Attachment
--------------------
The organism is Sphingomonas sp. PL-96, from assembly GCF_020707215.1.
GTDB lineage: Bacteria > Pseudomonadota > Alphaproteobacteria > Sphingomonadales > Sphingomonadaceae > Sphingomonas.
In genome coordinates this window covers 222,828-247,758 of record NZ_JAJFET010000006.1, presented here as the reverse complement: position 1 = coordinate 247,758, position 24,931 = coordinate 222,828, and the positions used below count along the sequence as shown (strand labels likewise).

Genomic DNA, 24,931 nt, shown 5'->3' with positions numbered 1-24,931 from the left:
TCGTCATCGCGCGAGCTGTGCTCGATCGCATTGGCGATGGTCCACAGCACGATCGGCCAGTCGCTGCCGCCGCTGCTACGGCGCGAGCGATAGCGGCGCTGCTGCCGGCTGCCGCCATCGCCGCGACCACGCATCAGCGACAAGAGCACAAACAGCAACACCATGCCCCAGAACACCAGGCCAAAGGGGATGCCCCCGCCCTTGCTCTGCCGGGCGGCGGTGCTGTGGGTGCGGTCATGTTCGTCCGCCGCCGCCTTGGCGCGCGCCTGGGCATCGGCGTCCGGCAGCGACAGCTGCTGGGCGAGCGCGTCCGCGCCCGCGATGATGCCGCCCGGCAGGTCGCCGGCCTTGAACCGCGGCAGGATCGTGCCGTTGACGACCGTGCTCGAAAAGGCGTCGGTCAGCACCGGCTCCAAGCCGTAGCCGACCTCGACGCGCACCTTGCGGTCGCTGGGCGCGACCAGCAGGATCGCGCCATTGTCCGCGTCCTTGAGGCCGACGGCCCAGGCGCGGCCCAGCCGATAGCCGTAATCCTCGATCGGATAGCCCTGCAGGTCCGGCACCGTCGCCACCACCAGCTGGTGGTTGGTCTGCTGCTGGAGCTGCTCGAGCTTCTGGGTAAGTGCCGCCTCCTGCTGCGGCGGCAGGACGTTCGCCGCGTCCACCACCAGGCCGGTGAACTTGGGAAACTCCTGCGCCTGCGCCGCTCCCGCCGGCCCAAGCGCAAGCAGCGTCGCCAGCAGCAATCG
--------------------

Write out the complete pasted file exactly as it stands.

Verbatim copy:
The organism is Sphingomonas sp. PL-96, from assembly GCF_020707215.1.
GTDB lineage: Bacteria > Pseudomonadota > Alphaproteobacteria > Sphingomonadales > Sphingomonadaceae > Sphingomonas.
In genome coordinates this window covers 222,828-247,758 of record NZ_JAJFET010000006.1, presented here as the reverse complement: position 1 = coordinate 247,758, position 24,931 = coordinate 222,828, and the positions used below count along the sequence as shown (strand labels likewise).

Genomic DNA, 24,931 nt, shown 5'->3' with positions numbered 1-24,931 from the left:
TCGTCATCGCGCGAGCTGTGCTCGATCGCATTGGCGATGGTCCACAGCACGATCGGCCAGTCGCTGCCGCCGCTGCTACGGCGCGAGCGATAGCGGCGCTGCTGCCGGCTGCCGCCATCGCCGCGACCACGCATCAGCGACAAGAGCACAAACAGCAACACCATGCCCCAGAACACCAGGCCAAAGGGGATGCCCCCGCCCTTGCTCTGCCGGGCGGCGGTGCTGTGGGTGCGGTCATGTTCGTCCGCCGCCGCCTTGGCGCGCGCCTGGGCATCGGCGTCCGGCAGCGACAGCTGCTGGGCGAGCGCGTCCGCGCCCGCGATGATGCCGCCCGGCAGGTCGCCGGCCTTGAACCGCGGCAGGATCGTGCCGTTGACGACCGTGCTCGAAAAGGCGTCGGTCAGCACCGGCTCCAAGCCGTAGCCGACCTCGACGCGCACCTTGCGGTCGCTGGGCGCGACCAGCAGGATCGCGCCATTGTCCGCGTCCTTGAGGCCGACGGCCCAGGCGCGGCCCAGCCGATAGCCGTAATCCTCGATCGGATAGCCCTGCAGGTCCGGCACCGTCGCCACCACCAGCTGGTGGTTGGTCTGCTGCTGGAGCTGCTCGAGCTTCTGGGTAAGTGCCGCCTCCTGCTGCGGCGGCAGGACGTTCGCCGCGTCCACCACCAGGCCGGTGAACTTGGGAAACTCCTGCGCCTGCGCCGCTCCCGCCGGCCCAAGCGCAAGCAGCGTCGCCAGCAGCAATCG